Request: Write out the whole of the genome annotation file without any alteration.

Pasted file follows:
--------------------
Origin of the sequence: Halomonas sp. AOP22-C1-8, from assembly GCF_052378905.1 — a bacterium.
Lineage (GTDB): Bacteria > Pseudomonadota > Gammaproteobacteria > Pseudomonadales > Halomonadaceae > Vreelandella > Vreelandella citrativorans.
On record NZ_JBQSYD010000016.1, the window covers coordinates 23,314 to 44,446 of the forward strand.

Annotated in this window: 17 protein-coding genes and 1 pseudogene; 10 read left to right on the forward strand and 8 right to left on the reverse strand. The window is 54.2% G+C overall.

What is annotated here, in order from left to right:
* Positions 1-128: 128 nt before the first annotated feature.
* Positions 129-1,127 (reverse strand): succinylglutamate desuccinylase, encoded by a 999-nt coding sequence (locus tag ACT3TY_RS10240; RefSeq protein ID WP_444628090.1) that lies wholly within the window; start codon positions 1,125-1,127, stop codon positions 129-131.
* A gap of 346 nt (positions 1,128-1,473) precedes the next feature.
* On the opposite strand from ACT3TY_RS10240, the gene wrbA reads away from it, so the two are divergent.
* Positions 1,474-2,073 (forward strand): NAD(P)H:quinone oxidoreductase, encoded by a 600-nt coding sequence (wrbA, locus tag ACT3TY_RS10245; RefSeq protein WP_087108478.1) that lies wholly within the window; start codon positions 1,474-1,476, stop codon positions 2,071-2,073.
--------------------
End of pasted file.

Origin of the sequence: Halomonas sp. AOP22-C1-8, from assembly GCF_052378905.1 — a bacterium.
Lineage (GTDB): Bacteria > Pseudomonadota > Gammaproteobacteria > Pseudomonadales > Halomonadaceae > Vreelandella > Vreelandella citrativorans.
On record NZ_JBQSYD010000016.1, the window covers coordinates 23,314 to 44,446 of the forward strand.

Annotated in this window: 17 protein-coding genes and 1 pseudogene; 10 read left to right on the forward strand and 8 right to left on the reverse strand. The window is 54.2% G+C overall.

What is annotated here, in order from left to right:
* Positions 1-128: 128 nt before the first annotated feature.
* Positions 129-1,127 (reverse strand): succinylglutamate desuccinylase, encoded by a 999-nt coding sequence (locus tag ACT3TY_RS10240; RefSeq protein ID WP_444628090.1) that lies wholly within the window; start codon positions 1,125-1,127, stop codon positions 129-131.
* A gap of 346 nt (positions 1,128-1,473) precedes the next feature.
* On the opposite strand from ACT3TY_RS10240, the gene wrbA reads away from it, so the two are divergent.
* Positions 1,474-2,073 (forward strand): NAD(P)H:quinone oxidoreductase, encoded by a 600-nt coding sequence (wrbA, locus tag ACT3TY_RS10245; RefSeq protein WP_087108478.1) that lies wholly within the window; start codon positions 1,474-1,476, stop codon positions 2,071-2,073.